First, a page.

• The Rival rear derailleur does have a clutch, but it is a spring clutch and not the Orbit fluid damper used in Force and Red AXS rear derailleurs.
SRAM Rival eTap AXS – Gearing Options
SRAM offers all their greatest gearing hits with Rival AXS. 1x, 2x, Wide, mullet, it’s all here. Here’s the lowdown:
Rival 2x— Sticking with SRAM’s signature 13-tooth jumps and smaller ring sizes, the standard Rival 2x crankset comes with either a 48/35 or 46/33 ring combination. Out back, there are two Rival (codename XG-1250) cassette options: 10-30 or 10-36. Q-factor for the standard 2x crankset is 145.5mm
The Rival AXS derailleur is compatible with SRAM’s 12-speed 10-28 and 10-33 cassettes as well, though those sizes are, for now, only available in the more expensive Force or Red levels.
You can also run SRAM’s other 12-speed 2x ring options, but there’s a catch: Each of SRAM’s 12-speed cranks uses a different ring-mounting standard, so you can’t upgrade to Force chainrings on your Rival cranks, and you can’t run the Red 50/37 ring combination on the Rival cranks.
Rival Wide 2x— This is a lower-end version of the Force Wide gearing option SRAM launched about a year ago. It uses the same Rival rear derailleur but requires a specific Wide crank with 43/30 rings. The Wide crank has a longer axle, which helps increase tire clearance but also requires a specific Rival Wide front derailleur.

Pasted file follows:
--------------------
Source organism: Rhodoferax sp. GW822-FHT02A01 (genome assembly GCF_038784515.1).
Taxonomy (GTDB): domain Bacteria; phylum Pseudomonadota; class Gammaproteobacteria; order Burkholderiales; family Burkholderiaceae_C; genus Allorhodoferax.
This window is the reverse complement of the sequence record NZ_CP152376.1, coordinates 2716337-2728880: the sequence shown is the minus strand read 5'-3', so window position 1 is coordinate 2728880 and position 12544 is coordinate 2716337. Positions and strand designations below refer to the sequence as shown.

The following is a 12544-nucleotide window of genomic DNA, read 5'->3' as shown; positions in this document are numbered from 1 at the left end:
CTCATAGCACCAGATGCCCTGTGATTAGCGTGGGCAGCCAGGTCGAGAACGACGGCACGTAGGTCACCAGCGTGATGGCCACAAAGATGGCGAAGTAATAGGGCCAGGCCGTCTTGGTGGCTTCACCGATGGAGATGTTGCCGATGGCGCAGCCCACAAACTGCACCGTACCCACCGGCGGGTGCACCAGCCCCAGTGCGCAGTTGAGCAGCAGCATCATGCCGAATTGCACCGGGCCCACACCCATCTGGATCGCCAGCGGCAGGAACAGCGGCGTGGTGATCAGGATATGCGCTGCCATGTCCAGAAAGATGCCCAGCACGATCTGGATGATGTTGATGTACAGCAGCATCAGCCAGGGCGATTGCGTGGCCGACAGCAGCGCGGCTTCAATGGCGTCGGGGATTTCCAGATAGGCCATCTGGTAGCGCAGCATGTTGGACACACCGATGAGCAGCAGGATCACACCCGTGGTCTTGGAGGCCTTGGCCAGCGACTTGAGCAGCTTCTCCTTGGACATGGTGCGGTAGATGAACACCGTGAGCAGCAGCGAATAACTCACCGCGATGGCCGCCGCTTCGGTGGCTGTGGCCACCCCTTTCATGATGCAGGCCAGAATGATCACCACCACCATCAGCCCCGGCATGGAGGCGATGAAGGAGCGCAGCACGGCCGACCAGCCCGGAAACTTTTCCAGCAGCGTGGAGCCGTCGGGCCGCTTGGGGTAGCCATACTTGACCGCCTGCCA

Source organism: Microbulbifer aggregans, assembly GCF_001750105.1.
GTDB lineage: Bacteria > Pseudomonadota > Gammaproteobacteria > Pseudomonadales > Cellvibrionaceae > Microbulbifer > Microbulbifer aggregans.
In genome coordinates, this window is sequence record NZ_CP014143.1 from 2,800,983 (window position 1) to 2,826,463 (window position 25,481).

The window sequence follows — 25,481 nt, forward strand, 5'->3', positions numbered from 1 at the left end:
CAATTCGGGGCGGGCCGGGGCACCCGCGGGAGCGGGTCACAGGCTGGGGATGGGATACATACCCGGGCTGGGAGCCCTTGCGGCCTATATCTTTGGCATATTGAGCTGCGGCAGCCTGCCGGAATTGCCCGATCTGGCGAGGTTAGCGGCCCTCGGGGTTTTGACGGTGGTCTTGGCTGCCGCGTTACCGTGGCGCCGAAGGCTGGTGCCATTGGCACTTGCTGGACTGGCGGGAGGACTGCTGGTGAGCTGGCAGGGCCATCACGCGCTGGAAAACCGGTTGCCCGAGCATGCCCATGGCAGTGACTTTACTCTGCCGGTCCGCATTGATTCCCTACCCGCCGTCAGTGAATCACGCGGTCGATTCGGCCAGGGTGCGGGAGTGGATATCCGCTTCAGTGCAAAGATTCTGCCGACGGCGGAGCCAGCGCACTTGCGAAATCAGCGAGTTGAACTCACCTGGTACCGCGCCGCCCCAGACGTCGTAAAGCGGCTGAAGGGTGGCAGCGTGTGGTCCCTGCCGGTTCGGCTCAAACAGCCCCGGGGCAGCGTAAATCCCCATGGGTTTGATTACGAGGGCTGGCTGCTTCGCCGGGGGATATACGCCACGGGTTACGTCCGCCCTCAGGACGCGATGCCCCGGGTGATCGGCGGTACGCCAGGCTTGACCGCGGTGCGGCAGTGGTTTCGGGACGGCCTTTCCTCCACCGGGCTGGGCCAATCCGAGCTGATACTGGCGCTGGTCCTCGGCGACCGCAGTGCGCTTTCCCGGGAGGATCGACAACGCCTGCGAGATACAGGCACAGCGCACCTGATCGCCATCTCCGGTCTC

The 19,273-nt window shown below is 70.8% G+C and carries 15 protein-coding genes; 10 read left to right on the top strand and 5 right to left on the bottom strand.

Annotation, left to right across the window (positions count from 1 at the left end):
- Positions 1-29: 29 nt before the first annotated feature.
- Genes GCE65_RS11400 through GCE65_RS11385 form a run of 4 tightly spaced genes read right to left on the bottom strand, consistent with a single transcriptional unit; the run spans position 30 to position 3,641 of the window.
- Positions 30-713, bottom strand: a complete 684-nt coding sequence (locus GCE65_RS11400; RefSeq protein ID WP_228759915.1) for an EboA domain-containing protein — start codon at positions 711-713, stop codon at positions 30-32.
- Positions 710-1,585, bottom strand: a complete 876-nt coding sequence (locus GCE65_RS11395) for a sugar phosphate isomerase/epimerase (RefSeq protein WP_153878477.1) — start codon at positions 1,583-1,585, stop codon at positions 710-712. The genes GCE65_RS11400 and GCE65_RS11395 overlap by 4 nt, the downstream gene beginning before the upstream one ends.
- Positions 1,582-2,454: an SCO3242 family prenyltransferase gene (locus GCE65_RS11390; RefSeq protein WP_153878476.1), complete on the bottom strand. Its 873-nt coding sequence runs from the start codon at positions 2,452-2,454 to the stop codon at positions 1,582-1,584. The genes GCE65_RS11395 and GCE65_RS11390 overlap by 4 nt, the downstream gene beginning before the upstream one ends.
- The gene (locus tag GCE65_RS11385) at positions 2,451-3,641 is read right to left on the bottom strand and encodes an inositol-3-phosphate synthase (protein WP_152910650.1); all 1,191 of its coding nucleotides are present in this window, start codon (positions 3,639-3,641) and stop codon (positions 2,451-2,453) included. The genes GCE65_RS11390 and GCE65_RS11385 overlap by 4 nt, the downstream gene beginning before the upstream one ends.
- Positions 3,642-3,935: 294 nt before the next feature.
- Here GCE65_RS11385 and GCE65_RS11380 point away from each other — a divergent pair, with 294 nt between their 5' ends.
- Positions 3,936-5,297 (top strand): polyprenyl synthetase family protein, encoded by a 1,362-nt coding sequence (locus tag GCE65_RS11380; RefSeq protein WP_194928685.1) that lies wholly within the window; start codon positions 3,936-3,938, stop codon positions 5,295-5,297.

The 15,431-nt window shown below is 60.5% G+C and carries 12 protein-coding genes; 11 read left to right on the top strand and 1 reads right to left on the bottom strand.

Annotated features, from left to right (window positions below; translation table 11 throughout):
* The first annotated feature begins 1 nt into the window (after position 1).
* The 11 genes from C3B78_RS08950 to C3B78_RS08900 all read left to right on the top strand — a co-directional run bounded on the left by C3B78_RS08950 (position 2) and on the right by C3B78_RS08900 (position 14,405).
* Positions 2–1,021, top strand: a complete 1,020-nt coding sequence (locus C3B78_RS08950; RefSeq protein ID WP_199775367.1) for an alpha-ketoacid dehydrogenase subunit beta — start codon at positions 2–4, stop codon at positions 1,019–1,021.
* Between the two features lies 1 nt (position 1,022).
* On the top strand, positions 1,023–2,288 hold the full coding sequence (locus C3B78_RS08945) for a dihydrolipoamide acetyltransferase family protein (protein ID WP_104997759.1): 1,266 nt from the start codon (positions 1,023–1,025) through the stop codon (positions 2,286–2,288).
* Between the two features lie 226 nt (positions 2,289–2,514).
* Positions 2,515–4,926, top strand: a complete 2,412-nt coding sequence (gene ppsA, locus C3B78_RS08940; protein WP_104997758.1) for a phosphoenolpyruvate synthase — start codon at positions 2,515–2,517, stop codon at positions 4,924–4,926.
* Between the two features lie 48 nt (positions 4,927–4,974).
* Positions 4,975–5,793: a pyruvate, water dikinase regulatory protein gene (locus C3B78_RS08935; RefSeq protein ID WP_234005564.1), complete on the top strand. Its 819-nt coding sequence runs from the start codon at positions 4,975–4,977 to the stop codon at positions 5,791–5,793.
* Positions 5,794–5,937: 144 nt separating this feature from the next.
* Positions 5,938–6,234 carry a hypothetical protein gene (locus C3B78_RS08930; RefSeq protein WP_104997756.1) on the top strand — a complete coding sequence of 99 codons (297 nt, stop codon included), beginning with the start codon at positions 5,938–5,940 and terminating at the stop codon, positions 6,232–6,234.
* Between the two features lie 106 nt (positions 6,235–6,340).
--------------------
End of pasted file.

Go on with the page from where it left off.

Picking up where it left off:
Rival 1x— Rival cranks come in 1x options with a 38, 40, or 42 tooth ring. The 1x cranks are dedicated to single-ring use and use the wide axle. This setup runs the Rival rear derailleur. Q-factor for the 1x crankset is 150.5mm
Rival 1x Mullet— With this setup, you would use one of the AXS Eagle mountain bike derailleurs with 10-50 or 10-52 cassette, and a 1x crank. The GX Eagle AXS rear derailleur would be a good option for this build.
SRAM Rival eTap AXS – Power Meter
With the Rival AXS launch comes one of the least-expensive power meters on the market: $349 (SA pricing TBC, but that could equate to R8 000 when compared to other makes’ dollar pricing. Don’t quote us, though, until the official pricing is here) for the for a complete Rival 2x crankset with power.
The Rival power meter is in the crank axle, which itself is permanently affixed to the left crank arm. SRAM claims this power meter adds just 40 grams to the crankset’s weight. The Rival power meter measures left side power only and doubles for a decent estimate of total rider power–similar to a Stages non-drive crank arm. Power comes from a AAA lithium battery that SRAM claims gives 400 hours of ride time.
SRAM sells the complete Rival power meter crank in every chainring option: 2x, 2x Wide, and 1x, and in 160, 165, 170, 172.5, and 175mm lengths. If you already have a non-power Rival AXS crank, you can upgrade to power for $249.
The Rival power meters is only compatible with SRAM’s 12-speed groups, but it is an inexpensive option upgrade option for Red and Force riders.
SRAM Rival eTap AXS – Weights
No surprise that Rival AXS is the heaviest eTap group from SRAM so far. Based on SRAM’s claimed weights for 2x disc brake groups without a power meter, the Rival AXS is 653 grams heavier than Red AXS, and 223 grams heavier than Force AXS. A complete group weight breakdown is below.